"You'll be alright in ten minutes yeah?"

I enquired.

"Yeah boss, sure"

Trotted down to the Post Office parcel depot to see if there was anything for my name and address. Nada.

Interestingly enough, the guy 'serving' me at the counter was engaged in a phone conversation with someone at Royal Mail about two bank cards of his that hadn't shown up. The irony.

I returned to Banjonet. No internet still at the internet cafe, so I got quid refunded and moved to the next one up the street, where I could get on the internet, but it wouldn't let me download PDFs, so some documents I needed to print were unobtainable.

So I moved to the next internet cafe and bought another half hour on the web, plus two A4 printouts.

I went home, consulted my account, filled them in and went to post them. On route to the post box I found that the gum on the envelope was unsticking, so went back home, and sellotaped it shut.

Cleaned the flat. Whilst cleaning assorted mirrors and windows, noted that 'glass cleaner' actually does a better job of smearing than cleaning. Maybe that's me though.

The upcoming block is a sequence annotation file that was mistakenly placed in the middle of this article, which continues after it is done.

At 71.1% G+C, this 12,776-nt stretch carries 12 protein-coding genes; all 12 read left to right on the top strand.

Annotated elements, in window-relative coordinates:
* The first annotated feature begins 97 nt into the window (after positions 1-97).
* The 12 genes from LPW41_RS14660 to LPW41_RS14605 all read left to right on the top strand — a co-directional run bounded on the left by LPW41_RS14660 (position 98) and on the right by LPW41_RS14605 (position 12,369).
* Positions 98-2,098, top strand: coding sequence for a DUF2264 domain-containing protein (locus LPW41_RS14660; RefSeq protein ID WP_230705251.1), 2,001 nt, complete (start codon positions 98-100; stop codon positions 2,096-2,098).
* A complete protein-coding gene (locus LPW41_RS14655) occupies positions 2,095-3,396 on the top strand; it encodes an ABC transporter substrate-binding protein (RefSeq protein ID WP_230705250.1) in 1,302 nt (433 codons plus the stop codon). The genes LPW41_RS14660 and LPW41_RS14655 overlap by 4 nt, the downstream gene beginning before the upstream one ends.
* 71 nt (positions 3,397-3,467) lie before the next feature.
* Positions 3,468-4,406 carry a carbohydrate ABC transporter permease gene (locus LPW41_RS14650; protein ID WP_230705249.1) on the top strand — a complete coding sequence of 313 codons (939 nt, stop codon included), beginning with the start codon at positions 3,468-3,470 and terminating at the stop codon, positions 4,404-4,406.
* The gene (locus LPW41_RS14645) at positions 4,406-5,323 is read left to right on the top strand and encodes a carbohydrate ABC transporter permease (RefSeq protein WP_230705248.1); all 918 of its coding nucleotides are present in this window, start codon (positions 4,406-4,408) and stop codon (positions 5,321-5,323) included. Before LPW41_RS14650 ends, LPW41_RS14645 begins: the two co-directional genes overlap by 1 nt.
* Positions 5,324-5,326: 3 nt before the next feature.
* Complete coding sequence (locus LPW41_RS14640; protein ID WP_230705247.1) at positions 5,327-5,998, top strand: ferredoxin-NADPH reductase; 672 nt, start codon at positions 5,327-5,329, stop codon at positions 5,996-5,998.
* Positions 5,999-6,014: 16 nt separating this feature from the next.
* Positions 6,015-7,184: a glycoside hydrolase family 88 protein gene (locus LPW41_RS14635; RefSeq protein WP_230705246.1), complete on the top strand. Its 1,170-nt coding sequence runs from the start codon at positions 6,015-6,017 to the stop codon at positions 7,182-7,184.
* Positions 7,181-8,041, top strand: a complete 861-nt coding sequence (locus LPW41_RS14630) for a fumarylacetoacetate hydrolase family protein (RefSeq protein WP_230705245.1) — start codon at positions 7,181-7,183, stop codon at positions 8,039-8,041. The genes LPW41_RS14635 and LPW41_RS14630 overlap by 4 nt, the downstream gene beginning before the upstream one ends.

Rang BT, and established that even though the phone line was re-established three days after changing the name of the account holder, it'll take a week as of today to get t'internet back.

Back to the Latin American internet cafe over the road to check my mail again. The space bar isn't working very well. They seem to have a hairdressing salon incumbent, and from the stairwell to it downstairs by which I'm sat, wafts the aroma of burning hair.

I'm going out now. To watch a film. Hope that works.

Tuesday, March 04, 2008

Paul's Olive Shop

One of the things I've heard from older Camberwell residents I've fallen into conversation with is that SE5 used to be the province of Cypriots and ex police – a little like a retired version of Cop Land only minus Sly Stallone and I'm sure they weren't corrupt. Well, the police seem to have gone (even the ones who haven't retired), but there is still a Greek presence – even if it is on the wane – mostly in evidence in the handfull or so of Greek run businesses scattered about.